However, if the condition of the ground changes for whatever reason, then to avoid continuing movement, the weight of the building needs to be transferred, usually downwards, to more competent soils.
The extension of the original foundation is referred to as underpinning.
Stuart Thornhill, Partner at Jonathan Cornes Associates, Chartered Building Surveyors said; “Underpinning can take several forms, but at its simplest, it is the removal of the poor soils and replacement with mass concrete. The extent of such work and the depths to which it goes should be designed by a structural engineer. This work is subject to building regulations and therefore details should be submitted to the local authority.”
He continued “Building Control will undertake inspections during the works, as a consequence there should be a public record of the works that have been undertaken.”
Therefore, underpinning is an indication that a property has had at some point in its past problems with structural movement and remedial measures taken.
It should therefore follow that such a property presents less of a risk of future problems; probably less so than its neighbour that has not been underpinned.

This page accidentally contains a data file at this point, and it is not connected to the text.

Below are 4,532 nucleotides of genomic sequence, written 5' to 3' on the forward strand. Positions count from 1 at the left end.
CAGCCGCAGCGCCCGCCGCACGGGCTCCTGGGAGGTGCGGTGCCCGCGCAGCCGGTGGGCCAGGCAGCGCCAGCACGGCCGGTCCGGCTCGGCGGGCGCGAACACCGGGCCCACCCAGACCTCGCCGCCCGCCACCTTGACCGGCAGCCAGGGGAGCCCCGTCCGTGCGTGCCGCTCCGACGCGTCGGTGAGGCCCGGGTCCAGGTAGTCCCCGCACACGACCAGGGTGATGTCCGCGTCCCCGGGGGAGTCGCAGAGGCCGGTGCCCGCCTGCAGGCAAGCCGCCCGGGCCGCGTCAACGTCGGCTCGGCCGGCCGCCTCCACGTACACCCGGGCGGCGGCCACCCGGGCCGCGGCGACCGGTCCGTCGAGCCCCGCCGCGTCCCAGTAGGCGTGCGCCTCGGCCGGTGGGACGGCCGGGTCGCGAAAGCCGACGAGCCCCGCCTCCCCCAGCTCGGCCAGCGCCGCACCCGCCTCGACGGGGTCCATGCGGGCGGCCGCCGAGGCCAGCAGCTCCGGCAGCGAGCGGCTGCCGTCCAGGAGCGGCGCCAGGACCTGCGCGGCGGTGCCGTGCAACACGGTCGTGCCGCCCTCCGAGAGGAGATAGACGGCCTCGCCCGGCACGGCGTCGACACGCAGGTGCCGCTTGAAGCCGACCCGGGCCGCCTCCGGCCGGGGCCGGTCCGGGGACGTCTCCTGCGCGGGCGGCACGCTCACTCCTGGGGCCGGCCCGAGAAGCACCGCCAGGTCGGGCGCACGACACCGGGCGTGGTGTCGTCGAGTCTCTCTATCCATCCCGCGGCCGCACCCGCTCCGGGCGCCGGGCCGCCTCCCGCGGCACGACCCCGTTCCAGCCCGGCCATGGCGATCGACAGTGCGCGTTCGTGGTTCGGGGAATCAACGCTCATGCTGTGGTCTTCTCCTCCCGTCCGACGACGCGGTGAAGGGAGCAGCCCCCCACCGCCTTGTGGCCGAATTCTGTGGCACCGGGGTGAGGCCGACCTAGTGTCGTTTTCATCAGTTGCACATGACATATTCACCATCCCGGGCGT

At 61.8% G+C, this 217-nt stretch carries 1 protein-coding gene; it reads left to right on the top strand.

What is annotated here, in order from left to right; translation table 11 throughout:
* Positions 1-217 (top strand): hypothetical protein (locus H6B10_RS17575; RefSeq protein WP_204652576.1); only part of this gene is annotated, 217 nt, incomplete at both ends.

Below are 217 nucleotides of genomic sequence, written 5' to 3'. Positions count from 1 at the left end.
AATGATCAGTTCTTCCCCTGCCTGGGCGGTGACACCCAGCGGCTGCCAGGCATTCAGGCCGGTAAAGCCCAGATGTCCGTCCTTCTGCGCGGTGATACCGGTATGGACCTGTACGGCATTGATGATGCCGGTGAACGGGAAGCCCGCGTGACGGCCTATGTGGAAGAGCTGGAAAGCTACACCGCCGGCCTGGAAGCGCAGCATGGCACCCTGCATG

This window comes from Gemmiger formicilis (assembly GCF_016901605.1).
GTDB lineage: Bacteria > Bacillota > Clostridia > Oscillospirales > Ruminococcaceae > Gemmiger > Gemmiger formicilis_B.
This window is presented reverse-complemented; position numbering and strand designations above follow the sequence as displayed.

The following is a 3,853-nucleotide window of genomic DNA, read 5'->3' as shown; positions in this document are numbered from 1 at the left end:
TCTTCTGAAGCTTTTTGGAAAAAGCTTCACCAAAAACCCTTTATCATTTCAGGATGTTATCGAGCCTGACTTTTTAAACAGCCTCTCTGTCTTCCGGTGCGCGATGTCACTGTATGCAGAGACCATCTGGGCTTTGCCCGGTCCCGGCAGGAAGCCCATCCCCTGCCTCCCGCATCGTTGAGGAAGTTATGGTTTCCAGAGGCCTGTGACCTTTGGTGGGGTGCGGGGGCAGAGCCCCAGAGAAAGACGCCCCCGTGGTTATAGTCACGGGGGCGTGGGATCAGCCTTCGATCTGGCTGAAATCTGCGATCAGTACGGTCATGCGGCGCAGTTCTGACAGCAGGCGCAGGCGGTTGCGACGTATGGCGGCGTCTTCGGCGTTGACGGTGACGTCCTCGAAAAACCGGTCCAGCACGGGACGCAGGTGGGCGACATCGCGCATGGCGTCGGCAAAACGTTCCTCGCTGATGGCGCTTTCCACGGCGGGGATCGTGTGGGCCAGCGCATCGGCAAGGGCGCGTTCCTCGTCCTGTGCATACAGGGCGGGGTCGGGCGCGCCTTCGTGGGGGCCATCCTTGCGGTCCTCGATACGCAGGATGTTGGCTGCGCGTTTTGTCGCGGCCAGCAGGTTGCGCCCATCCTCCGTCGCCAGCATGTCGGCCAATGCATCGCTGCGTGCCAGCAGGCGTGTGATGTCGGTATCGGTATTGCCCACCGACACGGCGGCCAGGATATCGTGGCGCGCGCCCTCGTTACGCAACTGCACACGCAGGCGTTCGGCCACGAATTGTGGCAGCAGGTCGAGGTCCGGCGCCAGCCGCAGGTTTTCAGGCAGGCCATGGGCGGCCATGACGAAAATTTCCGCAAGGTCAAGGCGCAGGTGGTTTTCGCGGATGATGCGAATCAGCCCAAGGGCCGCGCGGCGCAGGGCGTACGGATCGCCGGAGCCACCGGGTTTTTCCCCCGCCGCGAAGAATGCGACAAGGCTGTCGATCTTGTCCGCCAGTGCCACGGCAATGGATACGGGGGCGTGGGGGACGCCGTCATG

Stuart said “In my opinion the idea of buying an underpinned property should not be discounted as a possible purchase.”
To understand will help in assessing the structure. In my view a survey of its current condition assessing how it has performed since the underpinning is critical.
This along with professional advice will allow an informed judgement to be made. Insurers can have rather closed minds to such issues but by carrying out the above buildings insurance can usually be obtained.
Alternatively, you may seek a continuation of cover from the existing insurers.
If you require advice concerning a property that has been underpinned or may be in need of underpinning, please contact Stuart Thornhill at Jonathan Cornes Associates via www.jcassociates.co.uk
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